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A Beautiful Disaster

A contract with a music director

Dear colleagues,

I am writing to inquire if any of you have an example of a typical contract between an artist and a program/music director concerning broadcasting a track on a certain radio station. I would be very grateful if you could share one with me - my client has kindly asked me to help him with that, but since I am not that good at law and it is the first time I ever have to compose an agreement, I would appreciate getting any knowledge and advice on this subject.

Thank you in advance,

April

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It's not a contract issue, it's a license. The writer needs to clear their work with his/her performing rights organization and that's about all that they can do. There will be minimal money involved, so it's virtually irrelevant anyway, but that would be the correct process to follow.

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You really need to contact an entertainment lawyer... but is this even worth your time?

If you're talking about one radio station playing one track a few times, we're talking an economic value of a fraction of $0.000001.

Here in Canada (and I assume the US as well as the UK) radio stations pay a licensing fee to play copyright music, as do television stations, and -- in theory -- restaurants and bars. This fee goes to performance royalty organizations like ASCAP, BMI and SESAC. Radio stations submit their playlists and this is how the royalty organizations determine how much to pay publishers who, in turn, pay the songwriters.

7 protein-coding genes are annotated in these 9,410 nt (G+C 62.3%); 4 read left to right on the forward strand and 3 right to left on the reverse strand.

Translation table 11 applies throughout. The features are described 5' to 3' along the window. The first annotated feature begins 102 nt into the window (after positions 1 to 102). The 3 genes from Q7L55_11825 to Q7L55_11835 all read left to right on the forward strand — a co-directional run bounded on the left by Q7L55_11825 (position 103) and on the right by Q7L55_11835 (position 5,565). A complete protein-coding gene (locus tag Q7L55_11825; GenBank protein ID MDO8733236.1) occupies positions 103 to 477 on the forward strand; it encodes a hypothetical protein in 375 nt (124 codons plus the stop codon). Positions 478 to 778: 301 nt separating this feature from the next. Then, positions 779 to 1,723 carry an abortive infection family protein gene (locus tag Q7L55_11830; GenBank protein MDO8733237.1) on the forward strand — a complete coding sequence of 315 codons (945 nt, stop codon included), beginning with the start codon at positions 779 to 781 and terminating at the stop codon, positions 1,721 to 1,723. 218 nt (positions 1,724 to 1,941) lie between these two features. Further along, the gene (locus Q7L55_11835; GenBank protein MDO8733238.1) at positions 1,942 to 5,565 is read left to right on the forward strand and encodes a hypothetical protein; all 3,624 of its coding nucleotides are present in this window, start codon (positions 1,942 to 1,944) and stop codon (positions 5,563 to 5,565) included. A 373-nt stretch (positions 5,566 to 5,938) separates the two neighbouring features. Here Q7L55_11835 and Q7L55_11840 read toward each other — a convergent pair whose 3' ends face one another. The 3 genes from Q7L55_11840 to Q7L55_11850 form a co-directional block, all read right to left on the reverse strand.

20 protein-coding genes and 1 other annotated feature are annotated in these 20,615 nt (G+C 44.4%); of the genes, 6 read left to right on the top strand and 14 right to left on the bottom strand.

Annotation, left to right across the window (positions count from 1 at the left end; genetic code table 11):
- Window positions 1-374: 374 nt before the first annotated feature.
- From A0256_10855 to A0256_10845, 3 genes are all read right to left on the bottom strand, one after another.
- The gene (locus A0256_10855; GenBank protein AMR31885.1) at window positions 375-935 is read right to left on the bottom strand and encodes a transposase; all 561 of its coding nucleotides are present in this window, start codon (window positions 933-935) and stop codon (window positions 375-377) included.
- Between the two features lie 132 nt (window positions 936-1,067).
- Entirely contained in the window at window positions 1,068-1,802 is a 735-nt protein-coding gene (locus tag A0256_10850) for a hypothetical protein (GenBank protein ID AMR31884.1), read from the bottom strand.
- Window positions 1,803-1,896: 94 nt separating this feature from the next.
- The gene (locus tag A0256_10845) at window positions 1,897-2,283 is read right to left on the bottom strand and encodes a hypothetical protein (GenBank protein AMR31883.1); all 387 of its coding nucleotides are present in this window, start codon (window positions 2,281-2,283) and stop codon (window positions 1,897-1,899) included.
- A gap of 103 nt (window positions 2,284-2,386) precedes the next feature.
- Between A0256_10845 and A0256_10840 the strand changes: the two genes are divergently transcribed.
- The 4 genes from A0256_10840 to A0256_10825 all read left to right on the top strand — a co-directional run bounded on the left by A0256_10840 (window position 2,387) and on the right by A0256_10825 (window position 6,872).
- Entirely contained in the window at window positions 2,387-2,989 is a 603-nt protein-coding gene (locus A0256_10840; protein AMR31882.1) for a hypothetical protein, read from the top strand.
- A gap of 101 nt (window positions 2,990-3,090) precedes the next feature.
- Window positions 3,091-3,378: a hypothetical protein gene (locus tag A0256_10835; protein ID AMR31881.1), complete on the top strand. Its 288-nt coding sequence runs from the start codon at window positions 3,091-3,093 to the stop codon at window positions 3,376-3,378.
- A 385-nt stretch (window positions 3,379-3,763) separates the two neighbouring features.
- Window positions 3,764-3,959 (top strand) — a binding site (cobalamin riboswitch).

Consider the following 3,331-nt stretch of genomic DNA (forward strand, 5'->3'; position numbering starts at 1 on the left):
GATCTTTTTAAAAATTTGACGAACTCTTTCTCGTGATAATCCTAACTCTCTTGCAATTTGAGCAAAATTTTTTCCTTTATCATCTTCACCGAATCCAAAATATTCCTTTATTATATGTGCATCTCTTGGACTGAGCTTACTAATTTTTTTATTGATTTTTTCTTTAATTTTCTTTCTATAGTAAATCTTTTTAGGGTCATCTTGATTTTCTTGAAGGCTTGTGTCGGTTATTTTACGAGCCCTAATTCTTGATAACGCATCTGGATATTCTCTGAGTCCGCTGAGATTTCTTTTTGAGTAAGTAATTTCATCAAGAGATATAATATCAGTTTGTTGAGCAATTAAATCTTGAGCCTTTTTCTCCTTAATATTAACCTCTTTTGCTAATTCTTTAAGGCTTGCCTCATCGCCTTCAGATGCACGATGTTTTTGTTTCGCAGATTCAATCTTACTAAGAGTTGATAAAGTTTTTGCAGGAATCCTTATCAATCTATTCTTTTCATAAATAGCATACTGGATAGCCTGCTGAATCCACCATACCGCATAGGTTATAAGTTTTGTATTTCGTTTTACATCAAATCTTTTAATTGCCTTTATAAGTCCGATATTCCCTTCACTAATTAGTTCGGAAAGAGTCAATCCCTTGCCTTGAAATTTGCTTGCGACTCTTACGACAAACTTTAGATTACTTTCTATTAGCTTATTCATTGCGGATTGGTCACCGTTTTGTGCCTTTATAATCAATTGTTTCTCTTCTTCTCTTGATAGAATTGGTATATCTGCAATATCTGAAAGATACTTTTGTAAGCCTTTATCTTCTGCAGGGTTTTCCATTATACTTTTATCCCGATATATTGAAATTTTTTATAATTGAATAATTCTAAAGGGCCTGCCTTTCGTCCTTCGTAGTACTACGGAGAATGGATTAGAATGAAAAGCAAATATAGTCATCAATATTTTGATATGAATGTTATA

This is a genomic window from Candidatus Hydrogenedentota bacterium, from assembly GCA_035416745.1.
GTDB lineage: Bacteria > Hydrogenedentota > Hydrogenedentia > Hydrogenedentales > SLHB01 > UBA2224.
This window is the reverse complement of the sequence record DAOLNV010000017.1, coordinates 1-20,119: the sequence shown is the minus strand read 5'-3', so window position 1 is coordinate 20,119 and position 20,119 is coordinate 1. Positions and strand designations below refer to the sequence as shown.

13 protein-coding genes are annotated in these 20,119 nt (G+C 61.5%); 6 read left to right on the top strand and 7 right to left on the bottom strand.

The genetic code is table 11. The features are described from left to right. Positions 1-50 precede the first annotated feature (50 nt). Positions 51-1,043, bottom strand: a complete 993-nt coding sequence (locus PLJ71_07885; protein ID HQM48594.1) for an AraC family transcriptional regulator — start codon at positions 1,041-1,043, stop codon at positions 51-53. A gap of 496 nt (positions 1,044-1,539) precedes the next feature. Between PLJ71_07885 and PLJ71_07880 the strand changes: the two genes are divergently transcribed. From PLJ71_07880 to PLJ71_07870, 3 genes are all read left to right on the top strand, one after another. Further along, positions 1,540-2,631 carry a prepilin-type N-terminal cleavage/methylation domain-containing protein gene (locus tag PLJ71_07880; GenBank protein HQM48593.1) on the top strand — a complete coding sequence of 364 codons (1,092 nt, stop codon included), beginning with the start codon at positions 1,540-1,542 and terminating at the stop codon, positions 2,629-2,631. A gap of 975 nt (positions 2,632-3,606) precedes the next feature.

I don't think there even is such a thing as a contract between an artist and a program director. In fact, there aren't many program directors anymore either - most radio stations are owned by large corporations and most of the programming is done in a head office. It's usually just small, independant radio stations have program directors these days.

Sorry, that wasn't much help

Neal

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my client has kindly asked me to help him with that, but since I am not that good at law and it is the first time I ever have to compose an agreement, I would appreciate getting any knowledge and advice on this subject.

Sorry but what are you contracted to do for your client? If it's your job to compose licensing/usage agreements, you should know that one isn't needed in this circumstance. If it's not your job...why are you doing it? I don't ask my mechanic for legal advice and I don't ask my lawyer to change my oil.

Have them register their song with a PRO (as in performing rights organization, not a professional) I believe they take care of the rest.

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